The Northeast Mississippi Daily Journal editorializes: "Mississippi's public school trustees have unanimously nominated Carey Wright, a longtime Maryland educator and consultant, to become the next state superintendent of education, the first woman named to the top leadership position. Wright must be confirmed by the Mississippi Senate by the end of the 2014 session. ...The selection of a woman to lead Mississippi's schools other than as an interim is arguably overdue. A strong majority of the state's public school teachers are women, and some other states and city systems long ago broke the gender barrier. The unanimous vote she received suggests all the trustees voting found her strengths compelling -- the right fit for Mississippi."
BOBBY HARRISON: Cuts will be difficult under any leader | Bobby Harrison (Opinion)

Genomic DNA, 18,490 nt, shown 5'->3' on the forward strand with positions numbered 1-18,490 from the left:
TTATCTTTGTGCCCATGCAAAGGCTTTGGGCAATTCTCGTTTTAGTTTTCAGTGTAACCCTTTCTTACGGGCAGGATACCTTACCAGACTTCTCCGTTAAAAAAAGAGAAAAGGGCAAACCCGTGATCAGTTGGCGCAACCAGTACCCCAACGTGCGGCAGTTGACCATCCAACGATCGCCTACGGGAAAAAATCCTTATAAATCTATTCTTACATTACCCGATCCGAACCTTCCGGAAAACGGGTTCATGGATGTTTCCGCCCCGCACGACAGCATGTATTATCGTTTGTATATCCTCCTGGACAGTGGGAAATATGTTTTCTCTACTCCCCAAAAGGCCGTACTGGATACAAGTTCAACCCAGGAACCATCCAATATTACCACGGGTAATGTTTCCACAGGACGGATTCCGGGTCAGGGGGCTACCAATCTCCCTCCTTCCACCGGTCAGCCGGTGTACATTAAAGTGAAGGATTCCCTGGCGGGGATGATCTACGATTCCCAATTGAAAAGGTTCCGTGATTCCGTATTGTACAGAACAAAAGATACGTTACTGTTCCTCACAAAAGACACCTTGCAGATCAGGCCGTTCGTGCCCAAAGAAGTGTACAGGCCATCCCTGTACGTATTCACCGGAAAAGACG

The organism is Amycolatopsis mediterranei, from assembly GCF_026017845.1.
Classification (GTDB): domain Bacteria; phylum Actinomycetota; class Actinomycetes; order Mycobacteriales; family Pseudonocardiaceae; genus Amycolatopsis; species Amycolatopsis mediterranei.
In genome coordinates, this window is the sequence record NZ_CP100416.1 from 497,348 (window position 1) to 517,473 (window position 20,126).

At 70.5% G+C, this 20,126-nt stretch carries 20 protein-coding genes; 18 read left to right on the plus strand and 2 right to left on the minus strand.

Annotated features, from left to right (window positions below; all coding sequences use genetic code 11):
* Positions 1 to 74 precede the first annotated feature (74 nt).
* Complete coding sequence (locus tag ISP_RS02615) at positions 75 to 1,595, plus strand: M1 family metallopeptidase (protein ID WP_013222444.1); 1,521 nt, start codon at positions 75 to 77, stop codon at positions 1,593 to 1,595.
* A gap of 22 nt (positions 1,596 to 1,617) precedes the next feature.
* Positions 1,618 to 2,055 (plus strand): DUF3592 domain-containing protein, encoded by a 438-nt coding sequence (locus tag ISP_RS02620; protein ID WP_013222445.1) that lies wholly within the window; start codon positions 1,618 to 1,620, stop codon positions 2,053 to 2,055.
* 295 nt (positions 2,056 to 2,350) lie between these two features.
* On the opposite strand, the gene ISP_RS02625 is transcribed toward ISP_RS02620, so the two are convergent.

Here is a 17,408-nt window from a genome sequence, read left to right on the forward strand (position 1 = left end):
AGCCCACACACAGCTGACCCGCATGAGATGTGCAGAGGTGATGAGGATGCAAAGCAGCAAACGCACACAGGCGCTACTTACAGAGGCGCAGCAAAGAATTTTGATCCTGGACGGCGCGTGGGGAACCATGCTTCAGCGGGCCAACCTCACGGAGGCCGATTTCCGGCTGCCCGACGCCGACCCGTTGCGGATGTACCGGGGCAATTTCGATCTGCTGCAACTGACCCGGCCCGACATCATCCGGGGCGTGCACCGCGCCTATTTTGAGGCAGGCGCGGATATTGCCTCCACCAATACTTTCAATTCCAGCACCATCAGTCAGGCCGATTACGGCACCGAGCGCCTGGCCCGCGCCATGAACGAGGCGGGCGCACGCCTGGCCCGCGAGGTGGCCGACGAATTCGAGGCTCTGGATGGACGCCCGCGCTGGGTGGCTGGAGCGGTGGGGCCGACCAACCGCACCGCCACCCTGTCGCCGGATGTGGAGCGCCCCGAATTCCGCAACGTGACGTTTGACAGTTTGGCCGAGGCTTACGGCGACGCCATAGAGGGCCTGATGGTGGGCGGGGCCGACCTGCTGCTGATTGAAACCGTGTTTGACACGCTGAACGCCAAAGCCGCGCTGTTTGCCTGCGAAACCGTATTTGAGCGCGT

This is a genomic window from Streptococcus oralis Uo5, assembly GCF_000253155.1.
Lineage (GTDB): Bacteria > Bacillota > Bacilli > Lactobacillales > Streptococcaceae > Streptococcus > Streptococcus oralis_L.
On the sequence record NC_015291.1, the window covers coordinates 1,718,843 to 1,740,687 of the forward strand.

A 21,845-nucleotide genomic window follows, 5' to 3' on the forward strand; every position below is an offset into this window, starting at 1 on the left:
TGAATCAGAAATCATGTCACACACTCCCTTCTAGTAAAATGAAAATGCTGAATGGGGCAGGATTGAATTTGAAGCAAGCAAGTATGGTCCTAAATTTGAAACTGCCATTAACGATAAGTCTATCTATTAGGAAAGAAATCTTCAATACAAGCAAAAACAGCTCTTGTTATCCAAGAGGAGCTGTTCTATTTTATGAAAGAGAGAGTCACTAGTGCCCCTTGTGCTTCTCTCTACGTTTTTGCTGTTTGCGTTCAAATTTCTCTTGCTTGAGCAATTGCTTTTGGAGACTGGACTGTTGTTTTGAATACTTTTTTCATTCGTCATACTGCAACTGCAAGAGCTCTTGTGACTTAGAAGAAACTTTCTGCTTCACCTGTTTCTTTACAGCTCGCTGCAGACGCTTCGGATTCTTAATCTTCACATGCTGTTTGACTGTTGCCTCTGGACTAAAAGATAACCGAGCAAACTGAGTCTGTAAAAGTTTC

The Northeast Mississippi Daily Journal's Bobby Harrison writes: "Lt. Gov. Tate Reeves sent the clear message recently that legislative leaders are looking for ways to cut budgets -- much more so than providing additional funds for programs that are working. Reeves made his point during a meeting of the 14-member Legislative Budget Committee with Max Arinder, director of the Legislature's Performance Evaluation and Expenditure Review Committee. Reeves and the Budget Committee are tasking Arinder and his staff with developing policies and procedures to revitalize the state's performance budgeting model that was created in the early 1990s but that many say has been little more than window dressing in the annual budgeting process."
SID SALTER: State's poverty numbers increase despite development successes